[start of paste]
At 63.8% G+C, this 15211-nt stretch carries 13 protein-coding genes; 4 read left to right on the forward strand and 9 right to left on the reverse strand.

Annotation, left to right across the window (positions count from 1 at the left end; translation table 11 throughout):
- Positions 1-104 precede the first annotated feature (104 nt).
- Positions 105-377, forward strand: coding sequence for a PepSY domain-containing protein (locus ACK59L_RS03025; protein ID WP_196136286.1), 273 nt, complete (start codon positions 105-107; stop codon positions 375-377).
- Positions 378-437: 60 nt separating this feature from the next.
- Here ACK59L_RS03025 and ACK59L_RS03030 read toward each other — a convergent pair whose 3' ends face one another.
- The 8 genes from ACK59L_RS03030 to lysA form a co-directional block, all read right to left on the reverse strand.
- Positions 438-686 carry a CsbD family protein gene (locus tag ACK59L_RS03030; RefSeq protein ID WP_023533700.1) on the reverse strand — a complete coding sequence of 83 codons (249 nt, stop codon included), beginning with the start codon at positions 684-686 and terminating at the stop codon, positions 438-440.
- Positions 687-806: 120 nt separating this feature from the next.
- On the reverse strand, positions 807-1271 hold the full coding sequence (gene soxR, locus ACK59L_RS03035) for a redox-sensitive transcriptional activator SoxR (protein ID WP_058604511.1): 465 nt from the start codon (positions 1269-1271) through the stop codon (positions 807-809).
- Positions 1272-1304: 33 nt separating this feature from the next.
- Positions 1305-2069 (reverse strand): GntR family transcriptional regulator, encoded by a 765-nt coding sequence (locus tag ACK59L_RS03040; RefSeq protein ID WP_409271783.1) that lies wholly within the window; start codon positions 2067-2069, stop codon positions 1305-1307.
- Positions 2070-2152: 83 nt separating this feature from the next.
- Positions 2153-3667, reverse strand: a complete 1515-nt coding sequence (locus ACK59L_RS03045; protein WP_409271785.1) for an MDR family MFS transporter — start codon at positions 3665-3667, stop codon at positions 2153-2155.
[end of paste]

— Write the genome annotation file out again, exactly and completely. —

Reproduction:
At 63.8% G+C, this 15211-nt stretch carries 13 protein-coding genes; 4 read left to right on the forward strand and 9 right to left on the reverse strand.

Annotation, left to right across the window (positions count from 1 at the left end; translation table 11 throughout):
- Positions 1-104 precede the first annotated feature (104 nt).
- Positions 105-377, forward strand: coding sequence for a PepSY domain-containing protein (locus ACK59L_RS03025; protein ID WP_196136286.1), 273 nt, complete (start codon positions 105-107; stop codon positions 375-377).
- Positions 378-437: 60 nt separating this feature from the next.
- Here ACK59L_RS03025 and ACK59L_RS03030 read toward each other — a convergent pair whose 3' ends face one another.
- The 8 genes from ACK59L_RS03030 to lysA form a co-directional block, all read right to left on the reverse strand.
- Positions 438-686 carry a CsbD family protein gene (locus tag ACK59L_RS03030; RefSeq protein ID WP_023533700.1) on the reverse strand — a complete coding sequence of 83 codons (249 nt, stop codon included), beginning with the start codon at positions 684-686 and terminating at the stop codon, positions 438-440.
- Positions 687-806: 120 nt separating this feature from the next.
- On the reverse strand, positions 807-1271 hold the full coding sequence (gene soxR, locus ACK59L_RS03035) for a redox-sensitive transcriptional activator SoxR (protein ID WP_058604511.1): 465 nt from the start codon (positions 1269-1271) through the stop codon (positions 807-809).
- Positions 1272-1304: 33 nt separating this feature from the next.
- Positions 1305-2069 (reverse strand): GntR family transcriptional regulator, encoded by a 765-nt coding sequence (locus tag ACK59L_RS03040; RefSeq protein ID WP_409271783.1) that lies wholly within the window; start codon positions 2067-2069, stop codon positions 1305-1307.
- Positions 2070-2152: 83 nt separating this feature from the next.
- Positions 2153-3667, reverse strand: a complete 1515-nt coding sequence (locus ACK59L_RS03045; protein WP_409271785.1) for an MDR family MFS transporter — start codon at positions 3665-3667, stop codon at positions 2153-2155.